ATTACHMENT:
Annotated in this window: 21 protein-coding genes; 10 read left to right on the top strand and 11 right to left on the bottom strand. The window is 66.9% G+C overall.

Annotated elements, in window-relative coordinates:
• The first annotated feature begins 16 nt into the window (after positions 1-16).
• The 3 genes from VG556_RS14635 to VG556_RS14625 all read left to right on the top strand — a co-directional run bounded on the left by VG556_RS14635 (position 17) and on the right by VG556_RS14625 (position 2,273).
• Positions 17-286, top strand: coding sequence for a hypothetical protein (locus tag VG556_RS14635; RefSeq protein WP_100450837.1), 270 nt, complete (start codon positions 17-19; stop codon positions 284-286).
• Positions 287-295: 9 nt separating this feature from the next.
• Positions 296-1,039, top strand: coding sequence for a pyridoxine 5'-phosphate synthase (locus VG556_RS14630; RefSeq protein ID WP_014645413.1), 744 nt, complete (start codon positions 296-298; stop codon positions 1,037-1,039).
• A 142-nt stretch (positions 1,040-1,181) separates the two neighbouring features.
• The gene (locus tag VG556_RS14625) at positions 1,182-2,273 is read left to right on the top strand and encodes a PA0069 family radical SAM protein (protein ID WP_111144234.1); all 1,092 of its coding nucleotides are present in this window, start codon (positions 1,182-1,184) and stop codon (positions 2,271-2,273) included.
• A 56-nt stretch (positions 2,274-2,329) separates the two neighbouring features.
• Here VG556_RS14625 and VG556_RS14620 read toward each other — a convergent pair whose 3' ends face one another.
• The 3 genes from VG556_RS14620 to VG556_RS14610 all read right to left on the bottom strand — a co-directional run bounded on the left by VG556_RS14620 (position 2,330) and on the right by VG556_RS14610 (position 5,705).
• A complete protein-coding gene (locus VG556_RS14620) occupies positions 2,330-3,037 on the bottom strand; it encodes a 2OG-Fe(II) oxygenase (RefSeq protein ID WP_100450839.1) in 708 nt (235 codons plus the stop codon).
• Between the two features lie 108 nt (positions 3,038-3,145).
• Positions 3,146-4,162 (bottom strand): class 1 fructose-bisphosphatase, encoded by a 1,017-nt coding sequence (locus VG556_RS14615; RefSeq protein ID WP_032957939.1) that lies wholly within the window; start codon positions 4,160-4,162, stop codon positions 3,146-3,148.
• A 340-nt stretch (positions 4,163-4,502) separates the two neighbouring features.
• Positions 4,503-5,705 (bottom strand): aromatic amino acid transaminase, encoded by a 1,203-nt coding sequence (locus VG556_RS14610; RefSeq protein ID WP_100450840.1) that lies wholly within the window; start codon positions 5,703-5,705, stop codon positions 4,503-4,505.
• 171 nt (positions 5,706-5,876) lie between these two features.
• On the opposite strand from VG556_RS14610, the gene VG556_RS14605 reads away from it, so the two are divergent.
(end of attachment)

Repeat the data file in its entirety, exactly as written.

Annotated in this window: 21 protein-coding genes; 10 read left to right on the top strand and 11 right to left on the bottom strand. The window is 66.9% G+C overall.

Annotated elements, in window-relative coordinates:
• The first annotated feature begins 16 nt into the window (after positions 1-16).
• The 3 genes from VG556_RS14635 to VG556_RS14625 all read left to right on the top strand — a co-directional run bounded on the left by VG556_RS14635 (position 17) and on the right by VG556_RS14625 (position 2,273).
• Positions 17-286, top strand: coding sequence for a hypothetical protein (locus tag VG556_RS14635; RefSeq protein WP_100450837.1), 270 nt, complete (start codon positions 17-19; stop codon positions 284-286).
• Positions 287-295: 9 nt separating this feature from the next.
• Positions 296-1,039, top strand: coding sequence for a pyridoxine 5'-phosphate synthase (locus VG556_RS14630; RefSeq protein ID WP_014645413.1), 744 nt, complete (start codon positions 296-298; stop codon positions 1,037-1,039).
• A 142-nt stretch (positions 1,040-1,181) separates the two neighbouring features.
• The gene (locus tag VG556_RS14625) at positions 1,182-2,273 is read left to right on the top strand and encodes a PA0069 family radical SAM protein (protein ID WP_111144234.1); all 1,092 of its coding nucleotides are present in this window, start codon (positions 1,182-1,184) and stop codon (positions 2,271-2,273) included.
• A 56-nt stretch (positions 2,274-2,329) separates the two neighbouring features.
• Here VG556_RS14625 and VG556_RS14620 read toward each other — a convergent pair whose 3' ends face one another.
• The 3 genes from VG556_RS14620 to VG556_RS14610 all read right to left on the bottom strand — a co-directional run bounded on the left by VG556_RS14620 (position 2,330) and on the right by VG556_RS14610 (position 5,705).
• A complete protein-coding gene (locus VG556_RS14620) occupies positions 2,330-3,037 on the bottom strand; it encodes a 2OG-Fe(II) oxygenase (RefSeq protein ID WP_100450839.1) in 708 nt (235 codons plus the stop codon).
• Between the two features lie 108 nt (positions 3,038-3,145).
• Positions 3,146-4,162 (bottom strand): class 1 fructose-bisphosphatase, encoded by a 1,017-nt coding sequence (locus VG556_RS14615; RefSeq protein ID WP_032957939.1) that lies wholly within the window; start codon positions 4,160-4,162, stop codon positions 3,146-3,148.
• A 340-nt stretch (positions 4,163-4,502) separates the two neighbouring features.
• Positions 4,503-5,705 (bottom strand): aromatic amino acid transaminase, encoded by a 1,203-nt coding sequence (locus VG556_RS14610; RefSeq protein ID WP_100450840.1) that lies wholly within the window; start codon positions 5,703-5,705, stop codon positions 4,503-4,505.
• 171 nt (positions 5,706-5,876) lie between these two features.
• On the opposite strand from VG556_RS14610, the gene VG556_RS14605 reads away from it, so the two are divergent.